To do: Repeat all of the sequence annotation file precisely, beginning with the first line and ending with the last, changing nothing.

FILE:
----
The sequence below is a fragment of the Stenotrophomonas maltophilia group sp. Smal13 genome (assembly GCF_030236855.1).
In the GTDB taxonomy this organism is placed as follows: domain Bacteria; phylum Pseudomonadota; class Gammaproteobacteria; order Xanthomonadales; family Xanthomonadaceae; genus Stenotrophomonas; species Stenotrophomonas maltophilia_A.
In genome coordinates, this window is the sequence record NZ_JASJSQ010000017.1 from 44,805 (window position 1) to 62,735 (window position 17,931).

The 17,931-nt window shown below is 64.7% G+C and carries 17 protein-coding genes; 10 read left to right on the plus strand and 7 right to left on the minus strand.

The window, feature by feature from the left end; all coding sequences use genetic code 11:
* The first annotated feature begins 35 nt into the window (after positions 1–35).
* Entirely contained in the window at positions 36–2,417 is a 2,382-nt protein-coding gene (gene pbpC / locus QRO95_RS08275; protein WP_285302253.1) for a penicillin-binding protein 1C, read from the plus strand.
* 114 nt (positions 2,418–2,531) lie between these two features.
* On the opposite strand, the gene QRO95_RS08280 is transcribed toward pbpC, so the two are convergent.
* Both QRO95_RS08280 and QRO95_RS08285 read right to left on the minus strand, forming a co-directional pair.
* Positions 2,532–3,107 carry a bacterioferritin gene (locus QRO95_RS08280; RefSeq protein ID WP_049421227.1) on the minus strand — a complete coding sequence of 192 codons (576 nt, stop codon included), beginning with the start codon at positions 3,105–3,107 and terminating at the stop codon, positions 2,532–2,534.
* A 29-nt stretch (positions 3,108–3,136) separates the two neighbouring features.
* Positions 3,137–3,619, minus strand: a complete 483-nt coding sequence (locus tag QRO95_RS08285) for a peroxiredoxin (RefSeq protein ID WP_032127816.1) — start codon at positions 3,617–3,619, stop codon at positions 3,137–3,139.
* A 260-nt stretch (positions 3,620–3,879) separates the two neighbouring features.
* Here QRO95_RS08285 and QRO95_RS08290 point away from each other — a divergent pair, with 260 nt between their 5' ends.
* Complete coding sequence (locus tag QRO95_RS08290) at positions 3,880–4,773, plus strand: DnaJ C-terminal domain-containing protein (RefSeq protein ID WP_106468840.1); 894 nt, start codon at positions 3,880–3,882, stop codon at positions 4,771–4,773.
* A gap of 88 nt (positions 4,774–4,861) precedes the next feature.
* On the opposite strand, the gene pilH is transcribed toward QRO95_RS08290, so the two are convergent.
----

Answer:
The sequence below is a fragment of the Stenotrophomonas maltophilia group sp. Smal13 genome (assembly GCF_030236855.1).
In the GTDB taxonomy this organism is placed as follows: domain Bacteria; phylum Pseudomonadota; class Gammaproteobacteria; order Xanthomonadales; family Xanthomonadaceae; genus Stenotrophomonas; species Stenotrophomonas maltophilia_A.
In genome coordinates, this window is the sequence record NZ_JASJSQ010000017.1 from 44,805 (window position 1) to 62,735 (window position 17,931).

The 17,931-nt window shown below is 64.7% G+C and carries 17 protein-coding genes; 10 read left to right on the plus strand and 7 right to left on the minus strand.

The window, feature by feature from the left end; all coding sequences use genetic code 11:
* The first annotated feature begins 35 nt into the window (after positions 1–35).
* Entirely contained in the window at positions 36–2,417 is a 2,382-nt protein-coding gene (gene pbpC / locus QRO95_RS08275; protein WP_285302253.1) for a penicillin-binding protein 1C, read from the plus strand.
* 114 nt (positions 2,418–2,531) lie between these two features.
* On the opposite strand, the gene QRO95_RS08280 is transcribed toward pbpC, so the two are convergent.
* Both QRO95_RS08280 and QRO95_RS08285 read right to left on the minus strand, forming a co-directional pair.
* Positions 2,532–3,107 carry a bacterioferritin gene (locus QRO95_RS08280; RefSeq protein ID WP_049421227.1) on the minus strand — a complete coding sequence of 192 codons (576 nt, stop codon included), beginning with the start codon at positions 3,105–3,107 and terminating at the stop codon, positions 2,532–2,534.
* A 29-nt stretch (positions 3,108–3,136) separates the two neighbouring features.
* Positions 3,137–3,619, minus strand: a complete 483-nt coding sequence (locus tag QRO95_RS08285) for a peroxiredoxin (RefSeq protein ID WP_032127816.1) — start codon at positions 3,617–3,619, stop codon at positions 3,137–3,139.
* A 260-nt stretch (positions 3,620–3,879) separates the two neighbouring features.
* Here QRO95_RS08285 and QRO95_RS08290 point away from each other — a divergent pair, with 260 nt between their 5' ends.
* Complete coding sequence (locus tag QRO95_RS08290) at positions 3,880–4,773, plus strand: DnaJ C-terminal domain-containing protein (RefSeq protein ID WP_106468840.1); 894 nt, start codon at positions 3,880–3,882, stop codon at positions 4,771–4,773.
* A gap of 88 nt (positions 4,774–4,861) precedes the next feature.
* On the opposite strand, the gene pilH is transcribed toward QRO95_RS08290, so the two are convergent.